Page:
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  1. “In other words, competitors will move to provide the same product or service at a lower price because there are profits to be made.”

    Ohhh, yeh. That works SO well with the competition with cell phone plans or with gas, or with…..

  2. Where was this aggressive DOJ when Microsoft had a real monopoly, was actively engaged in abuses of that monopoly, had a measurable and deeply negative effect on the market, and actually hurt consumers with higher prices and lower innovation than a competitive market would have produced?

    1. They were found guilty, but nothing was ever really done about it. It was analogous to a slap on the hand for Microsoft, and a slap on the face to the rest of the industry.

      1. Actually, Apples stock value is a reflection of Apples ethics. It’s stock price is a reflection of the efforts of manipulators and gamblers on Wall Street. Two very different things, value and price.

    1. Renaldo, Apple cannot get away with the illegal tactics that Samsung uses.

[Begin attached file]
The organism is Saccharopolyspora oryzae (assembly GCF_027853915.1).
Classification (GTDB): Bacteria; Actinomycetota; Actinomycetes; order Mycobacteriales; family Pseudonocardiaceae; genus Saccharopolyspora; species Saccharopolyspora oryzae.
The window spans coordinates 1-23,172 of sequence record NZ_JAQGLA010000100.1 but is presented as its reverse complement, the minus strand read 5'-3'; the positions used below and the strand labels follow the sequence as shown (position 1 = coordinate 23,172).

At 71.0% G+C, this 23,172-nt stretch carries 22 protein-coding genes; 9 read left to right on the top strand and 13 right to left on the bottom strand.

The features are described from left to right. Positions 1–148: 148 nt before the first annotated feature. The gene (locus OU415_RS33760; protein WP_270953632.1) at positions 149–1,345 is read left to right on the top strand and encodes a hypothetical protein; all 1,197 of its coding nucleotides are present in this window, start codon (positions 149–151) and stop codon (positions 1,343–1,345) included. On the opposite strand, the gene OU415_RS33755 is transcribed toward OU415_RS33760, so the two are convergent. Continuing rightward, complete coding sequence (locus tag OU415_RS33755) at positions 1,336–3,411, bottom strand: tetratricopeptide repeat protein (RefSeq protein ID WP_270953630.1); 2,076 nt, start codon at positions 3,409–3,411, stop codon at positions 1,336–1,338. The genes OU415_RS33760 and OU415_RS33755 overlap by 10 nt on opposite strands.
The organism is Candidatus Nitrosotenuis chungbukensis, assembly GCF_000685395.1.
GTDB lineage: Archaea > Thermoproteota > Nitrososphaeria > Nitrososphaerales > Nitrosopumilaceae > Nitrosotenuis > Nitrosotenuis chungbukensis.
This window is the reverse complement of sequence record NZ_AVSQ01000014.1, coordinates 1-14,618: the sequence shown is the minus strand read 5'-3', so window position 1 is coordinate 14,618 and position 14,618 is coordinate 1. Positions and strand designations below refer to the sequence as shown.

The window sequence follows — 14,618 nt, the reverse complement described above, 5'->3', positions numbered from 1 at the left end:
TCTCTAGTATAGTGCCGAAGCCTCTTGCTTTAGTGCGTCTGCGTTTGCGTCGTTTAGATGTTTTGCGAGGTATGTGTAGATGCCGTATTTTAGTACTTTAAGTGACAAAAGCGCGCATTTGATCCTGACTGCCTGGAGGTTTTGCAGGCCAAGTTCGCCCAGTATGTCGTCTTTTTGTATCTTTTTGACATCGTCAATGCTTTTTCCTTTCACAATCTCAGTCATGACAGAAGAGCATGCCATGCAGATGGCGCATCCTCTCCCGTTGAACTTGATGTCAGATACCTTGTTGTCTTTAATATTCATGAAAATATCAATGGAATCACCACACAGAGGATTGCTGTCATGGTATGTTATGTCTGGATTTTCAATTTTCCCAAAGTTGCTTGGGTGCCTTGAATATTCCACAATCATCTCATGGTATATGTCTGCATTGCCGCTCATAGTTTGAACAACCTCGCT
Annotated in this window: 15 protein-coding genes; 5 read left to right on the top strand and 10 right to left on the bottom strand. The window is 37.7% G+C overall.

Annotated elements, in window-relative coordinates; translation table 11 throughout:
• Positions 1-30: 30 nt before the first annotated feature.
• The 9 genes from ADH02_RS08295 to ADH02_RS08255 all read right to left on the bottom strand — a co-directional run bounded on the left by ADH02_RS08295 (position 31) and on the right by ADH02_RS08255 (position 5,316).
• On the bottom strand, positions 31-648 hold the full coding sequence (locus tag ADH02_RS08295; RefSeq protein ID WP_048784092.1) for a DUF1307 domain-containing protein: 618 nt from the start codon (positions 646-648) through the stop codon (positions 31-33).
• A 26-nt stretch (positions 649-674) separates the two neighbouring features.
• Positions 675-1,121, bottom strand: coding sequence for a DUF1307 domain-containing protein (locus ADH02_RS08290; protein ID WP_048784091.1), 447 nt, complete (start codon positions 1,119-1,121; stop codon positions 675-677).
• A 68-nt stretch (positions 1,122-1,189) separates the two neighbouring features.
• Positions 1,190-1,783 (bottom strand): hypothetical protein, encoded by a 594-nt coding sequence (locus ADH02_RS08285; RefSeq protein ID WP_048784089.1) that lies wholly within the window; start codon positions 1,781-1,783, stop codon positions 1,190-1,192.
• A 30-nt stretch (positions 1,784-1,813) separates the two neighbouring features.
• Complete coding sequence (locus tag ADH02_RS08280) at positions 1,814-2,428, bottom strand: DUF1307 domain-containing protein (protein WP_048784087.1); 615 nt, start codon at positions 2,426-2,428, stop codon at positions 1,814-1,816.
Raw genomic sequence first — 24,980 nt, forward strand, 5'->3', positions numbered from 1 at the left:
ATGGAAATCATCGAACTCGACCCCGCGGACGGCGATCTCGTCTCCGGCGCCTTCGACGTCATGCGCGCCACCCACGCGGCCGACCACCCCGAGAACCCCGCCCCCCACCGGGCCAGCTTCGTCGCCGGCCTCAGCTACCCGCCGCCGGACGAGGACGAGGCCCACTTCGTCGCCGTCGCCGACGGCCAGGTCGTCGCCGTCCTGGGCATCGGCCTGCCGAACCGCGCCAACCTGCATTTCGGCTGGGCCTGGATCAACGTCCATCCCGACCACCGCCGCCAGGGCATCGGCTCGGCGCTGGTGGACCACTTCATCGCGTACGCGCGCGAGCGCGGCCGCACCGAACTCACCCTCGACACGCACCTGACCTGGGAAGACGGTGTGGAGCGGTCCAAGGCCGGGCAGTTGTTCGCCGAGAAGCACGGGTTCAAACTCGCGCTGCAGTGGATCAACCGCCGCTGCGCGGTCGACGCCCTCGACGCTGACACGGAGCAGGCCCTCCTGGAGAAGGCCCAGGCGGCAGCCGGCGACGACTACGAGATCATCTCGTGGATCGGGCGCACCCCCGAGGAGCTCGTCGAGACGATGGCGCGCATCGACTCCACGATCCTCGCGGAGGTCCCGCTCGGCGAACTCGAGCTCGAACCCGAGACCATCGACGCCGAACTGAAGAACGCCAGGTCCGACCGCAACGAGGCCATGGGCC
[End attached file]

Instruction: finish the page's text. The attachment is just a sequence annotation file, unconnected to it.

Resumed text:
If Apple wins this case, as we hope it will, it will stand as a deterrent to other legal agencies attacking Apple….

      Apple is building a super huge trademark of a company that builds great products, puts the consumer first, and is super honest. It will be like the government trying to attack the Red Cross. You can attack a person working in the Red cross but you do not go after it.

      Just a thought.

    1. The book companies worked together (illegally) to change prices. Apple was just trying to be a new distributor of books. It was left out of the illegal negations.

  3. Yeah… let the market handle it – that old naive libertarian saw.

    “In theory there is no difference between theory and practice. In practice there is.”

    1. It’s not naive… what’s naive is accepting anything the government tells you.